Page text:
Axiom and the Idaho Athletic Club aren't thrilled with some of the changes at the West Y.
UPDATE: July 3, 2014 10:30 a.m.
YMCA Tax Exemption Reinstated; Ada County Commissioners Reverse Earlier Action
- Harrison Berry
The Ada County Commissioners' Board of Equalization—which, incidentally, has the same membership as the Ada County Commissioners—has reversed, in a 3-0 vote, its May 7 decision to raise the YMCA's tax exemption rate from 100 percent to 19 percent before a crowd of about 220 mostly-YMCA supporters. The Y is now fully tax-exempt, as it has been since it first came to the Treasure valley 122 years ago.
The issue at hand: Whether—as was argued April 7 by managers of Axiom Fitness and Idaho Athletic Club the YMCA's West Y facilities failed to meet the qualifications required of a tax-exempt organization. Specifically, the percentage of the value of a nonprofit facility used for commercial purposes must not exceed 3 percent. In testimony by Treasure Valley Family YMCA Executive Director Jim Everett, commercial use of those facilities—rehabilitation programs run by Saint Alphonsus and a snack bar—amounted to approximately 1 percent of those facilities.
To boot, Everett argued, the Y's activities in the area have enhanced public access to fitness and other services, especially among children, the disabled, the homeless and other at-risk populations.
"If you don't like the homeless, you're not going to like the Y," he said.
He further said that the YMCA and for-profit fitness ventures have successfully coexisted in the area for years. Everett cited an instance in which an erroneous media report falsely pitted the nonprofit against Gold's Gym, and a regional executive from Gold's responded to YMCA leadership in an email, which Everett read before the board.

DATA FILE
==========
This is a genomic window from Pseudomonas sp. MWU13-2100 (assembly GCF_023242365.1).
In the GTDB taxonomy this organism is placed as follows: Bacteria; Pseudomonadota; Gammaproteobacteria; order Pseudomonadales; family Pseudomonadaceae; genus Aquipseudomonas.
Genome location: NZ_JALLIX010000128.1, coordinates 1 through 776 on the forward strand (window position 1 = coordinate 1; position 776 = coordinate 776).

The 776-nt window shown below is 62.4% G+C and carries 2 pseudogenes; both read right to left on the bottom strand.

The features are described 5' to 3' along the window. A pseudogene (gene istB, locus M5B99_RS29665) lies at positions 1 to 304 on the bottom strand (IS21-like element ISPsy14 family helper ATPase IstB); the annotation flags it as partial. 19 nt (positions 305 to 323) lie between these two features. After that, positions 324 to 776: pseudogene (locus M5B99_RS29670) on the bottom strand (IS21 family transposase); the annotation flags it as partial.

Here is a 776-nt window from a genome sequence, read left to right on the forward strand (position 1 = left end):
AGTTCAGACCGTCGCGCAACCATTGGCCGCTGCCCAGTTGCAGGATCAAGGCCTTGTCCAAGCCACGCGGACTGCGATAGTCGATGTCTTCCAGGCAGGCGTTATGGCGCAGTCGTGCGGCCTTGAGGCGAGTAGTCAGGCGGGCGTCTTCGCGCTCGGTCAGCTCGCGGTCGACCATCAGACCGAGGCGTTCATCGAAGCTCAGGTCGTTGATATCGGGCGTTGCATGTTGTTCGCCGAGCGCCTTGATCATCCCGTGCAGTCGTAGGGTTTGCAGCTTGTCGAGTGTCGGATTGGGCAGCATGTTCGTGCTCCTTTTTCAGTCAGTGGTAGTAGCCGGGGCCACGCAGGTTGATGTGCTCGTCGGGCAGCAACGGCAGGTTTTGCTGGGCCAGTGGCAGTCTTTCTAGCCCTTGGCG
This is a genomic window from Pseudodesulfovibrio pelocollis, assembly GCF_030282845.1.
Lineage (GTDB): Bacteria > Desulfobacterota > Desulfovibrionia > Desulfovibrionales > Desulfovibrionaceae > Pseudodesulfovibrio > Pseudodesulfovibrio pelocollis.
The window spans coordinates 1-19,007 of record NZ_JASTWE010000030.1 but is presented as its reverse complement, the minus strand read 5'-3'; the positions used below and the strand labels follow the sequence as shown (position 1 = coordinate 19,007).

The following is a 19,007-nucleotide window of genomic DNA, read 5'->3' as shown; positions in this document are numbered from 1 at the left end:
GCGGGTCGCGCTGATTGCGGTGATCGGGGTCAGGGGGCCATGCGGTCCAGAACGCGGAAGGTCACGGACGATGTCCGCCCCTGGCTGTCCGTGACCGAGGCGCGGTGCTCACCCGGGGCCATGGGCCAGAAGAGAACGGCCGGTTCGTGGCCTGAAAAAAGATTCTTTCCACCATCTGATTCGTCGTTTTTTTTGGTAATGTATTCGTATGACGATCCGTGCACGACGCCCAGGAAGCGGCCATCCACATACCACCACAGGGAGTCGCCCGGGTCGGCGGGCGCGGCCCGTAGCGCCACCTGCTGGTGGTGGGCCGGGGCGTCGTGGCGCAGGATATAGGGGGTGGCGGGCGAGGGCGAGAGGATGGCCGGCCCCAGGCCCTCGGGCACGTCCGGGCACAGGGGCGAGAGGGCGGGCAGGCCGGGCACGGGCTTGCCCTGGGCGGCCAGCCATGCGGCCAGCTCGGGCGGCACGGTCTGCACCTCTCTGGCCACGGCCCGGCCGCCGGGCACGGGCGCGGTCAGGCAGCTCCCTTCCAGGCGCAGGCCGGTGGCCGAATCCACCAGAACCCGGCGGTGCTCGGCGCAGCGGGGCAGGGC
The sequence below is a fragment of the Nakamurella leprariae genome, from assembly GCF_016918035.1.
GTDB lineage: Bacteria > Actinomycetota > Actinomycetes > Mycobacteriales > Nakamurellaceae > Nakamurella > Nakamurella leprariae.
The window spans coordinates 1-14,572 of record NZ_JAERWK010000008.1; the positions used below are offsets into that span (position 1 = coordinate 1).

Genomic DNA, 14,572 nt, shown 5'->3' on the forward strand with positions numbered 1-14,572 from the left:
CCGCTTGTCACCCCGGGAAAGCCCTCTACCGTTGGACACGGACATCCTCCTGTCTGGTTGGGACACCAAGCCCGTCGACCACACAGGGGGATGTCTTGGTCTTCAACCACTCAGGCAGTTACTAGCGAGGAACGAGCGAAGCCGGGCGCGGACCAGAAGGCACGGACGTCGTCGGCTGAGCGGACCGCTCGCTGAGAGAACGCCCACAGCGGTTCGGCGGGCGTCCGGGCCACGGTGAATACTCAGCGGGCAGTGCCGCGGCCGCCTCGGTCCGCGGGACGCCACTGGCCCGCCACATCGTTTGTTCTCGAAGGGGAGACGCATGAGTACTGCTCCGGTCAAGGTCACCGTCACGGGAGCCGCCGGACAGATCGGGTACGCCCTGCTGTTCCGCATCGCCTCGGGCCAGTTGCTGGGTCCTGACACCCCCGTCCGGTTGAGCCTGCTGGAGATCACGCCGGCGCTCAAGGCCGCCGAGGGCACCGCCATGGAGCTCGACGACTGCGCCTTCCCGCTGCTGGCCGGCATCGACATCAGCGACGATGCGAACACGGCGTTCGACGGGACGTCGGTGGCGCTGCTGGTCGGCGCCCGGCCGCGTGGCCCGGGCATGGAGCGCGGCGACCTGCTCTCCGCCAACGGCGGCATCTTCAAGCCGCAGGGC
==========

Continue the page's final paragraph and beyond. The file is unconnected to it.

"Our missions are different. ... God Bless the YMCA," the email read.
Three YMCA members delivered testimony to illustrate the impact the Y has had on their lives. First among these was Noail Isho, an Iraqi Catholic who moved to the United States four years ago. When he arrived in the U.S., he couldn't swim. Today, he's a YMCA swim instructor.
"My first experience was jumping in the pool and drowning," he said.
"Almost drowning," someone chimed in to laughter from the crowd.
Y-member Alissa Aldrich has two sons, Noah and Lucas. Lucas suffers from a rare condition, lissencephaly, and suffers from severe mental and physical disabilities. Aldrich said the YMCA encouraged both sons to participate in a youth triathlon taking place in a few weeks using specialized equipment supplied by the YMCA.
"This is so much more than a swim-and-run gym," Aldrich said. "Not only has the Y embraced the boys—it's embraced our whole family."
ORIGINAL STORY: July 2, 2014 6 a.m.
By all accounts, it's an historic challenge.